When I first began studying yoga, one of the initial hooks for me aside from playing with strong and powerful postures, was the concept of the metaphysical and multidimensional energetic system called the chakras. In fact in my initial yoga teacher training program, we had to guide a themed vinyasa practice as well as submit a final dissertation before graduating. I chose to write and teach about the chakras. A couple years later, I went on to lead my first yoga retreat themed around learning about and reflecting on the ways in which these ‘Wheels of Life’, as described by leading chakra guru Anodea Judith, help us steer through the twists and turns that show up on this of our journey lives.
Oh how much more I have learned.
The chakra system is a potent piece of yogic philosophy that often times gets over looked and under utilized I believe mostly because this is such an intangible concept. The chakras are not part of the physical expression of your body but rather an energetic relation to seven major nerve bundles, or plexuses, located in the spinal column and make possible the way we move, react, think and go about our lives. I found this interesting article that goes into the biological correlation of this subtle concept with a tangible one. Here’s an excerpt:
‘By far, the most energetic processes within our bodies are caused by our nerve tissues and specifically our nervous system. The nervous system is that part of our body, that coordinates its voluntary and involuntary actions, and transmits signals to and from different parts of the body and brain. The ‘communication‘ of the body, if you will.
The nervous system is composed of two main parts:
The Central Nervous System (CNS) within the brain and spinal cord, and The Peripheral Nervous System (PNS), which connects the brain and spinal cord to the rest of the body, via little ‘river‘ like nerve fibres (Nadis!). This system is what correlates with the chakras.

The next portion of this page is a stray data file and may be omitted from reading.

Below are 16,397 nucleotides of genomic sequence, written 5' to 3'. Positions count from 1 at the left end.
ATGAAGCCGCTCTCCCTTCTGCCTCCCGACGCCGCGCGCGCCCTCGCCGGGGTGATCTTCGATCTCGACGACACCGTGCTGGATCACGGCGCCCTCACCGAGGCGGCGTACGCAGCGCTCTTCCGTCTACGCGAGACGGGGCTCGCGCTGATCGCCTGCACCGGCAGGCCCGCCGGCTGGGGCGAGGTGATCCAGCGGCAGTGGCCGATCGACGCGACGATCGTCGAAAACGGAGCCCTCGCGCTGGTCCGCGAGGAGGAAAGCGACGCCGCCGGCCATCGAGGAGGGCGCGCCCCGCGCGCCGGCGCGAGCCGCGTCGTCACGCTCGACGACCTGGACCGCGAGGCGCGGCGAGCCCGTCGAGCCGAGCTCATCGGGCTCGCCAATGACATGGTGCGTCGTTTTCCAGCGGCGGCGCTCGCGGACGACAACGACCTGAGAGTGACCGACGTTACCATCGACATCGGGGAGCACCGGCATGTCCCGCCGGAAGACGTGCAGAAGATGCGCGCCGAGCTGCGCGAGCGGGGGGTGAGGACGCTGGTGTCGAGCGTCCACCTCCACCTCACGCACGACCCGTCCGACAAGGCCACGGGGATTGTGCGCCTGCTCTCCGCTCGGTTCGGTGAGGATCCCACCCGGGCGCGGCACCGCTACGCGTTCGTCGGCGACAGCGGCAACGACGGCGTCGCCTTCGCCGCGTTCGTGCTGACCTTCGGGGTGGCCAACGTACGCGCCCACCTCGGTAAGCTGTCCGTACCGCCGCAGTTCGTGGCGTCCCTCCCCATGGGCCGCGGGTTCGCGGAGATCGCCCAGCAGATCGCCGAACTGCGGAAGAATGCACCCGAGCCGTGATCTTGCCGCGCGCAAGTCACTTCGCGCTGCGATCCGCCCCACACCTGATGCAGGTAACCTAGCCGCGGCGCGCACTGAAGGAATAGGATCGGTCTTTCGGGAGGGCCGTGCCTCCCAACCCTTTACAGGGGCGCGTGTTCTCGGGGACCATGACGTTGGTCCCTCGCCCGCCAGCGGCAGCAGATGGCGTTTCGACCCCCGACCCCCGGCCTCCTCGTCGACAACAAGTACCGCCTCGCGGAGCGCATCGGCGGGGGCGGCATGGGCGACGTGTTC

There are different categories of nerve bundles within the PNS, but the most relevant to the Chakras is the AUTONOMIC nervous system of the PNS. This deals with the involuntary or automatic responses within the body. For example – digestion; our heart rate, sneezing, swallowing and breathing. All these processes are regulated by the hypothalamus.
The Autonomic Nervous System is further divided into the Sympathetic Nervous System (activated in emergencies to move energy, the ‘fight and flight’ responses) and the Parasympathetic Nervous system (activated when ‘resting and digesting’). It is the Parasympathetic Nervous System (part of the autonomic nerve response system) which has the greatest relevance to the areas where the Chakras are thought to be located.’
As you engage in mindfulness awareness practices, like yoga asana, breath and meditation, you start noticing bits of the emotional and psychological conditioning that you have consciously, or unconsciously, stored in your body, mind and emotions. Triggered by your thoughts, ideas, actions and experiences, your patterned habitudes then stake claim in the associated chakra, often times bullying their way in to do so – it’s a ‘threat to our survival’ kind of response. Based on your findings, and with a tremendous amount of compassion and freaking hard work, you learn to recognize the brow beaters for what they are, and use tools and practices that support, and with time, admit to the truth of your coping or avoiding methods for survival.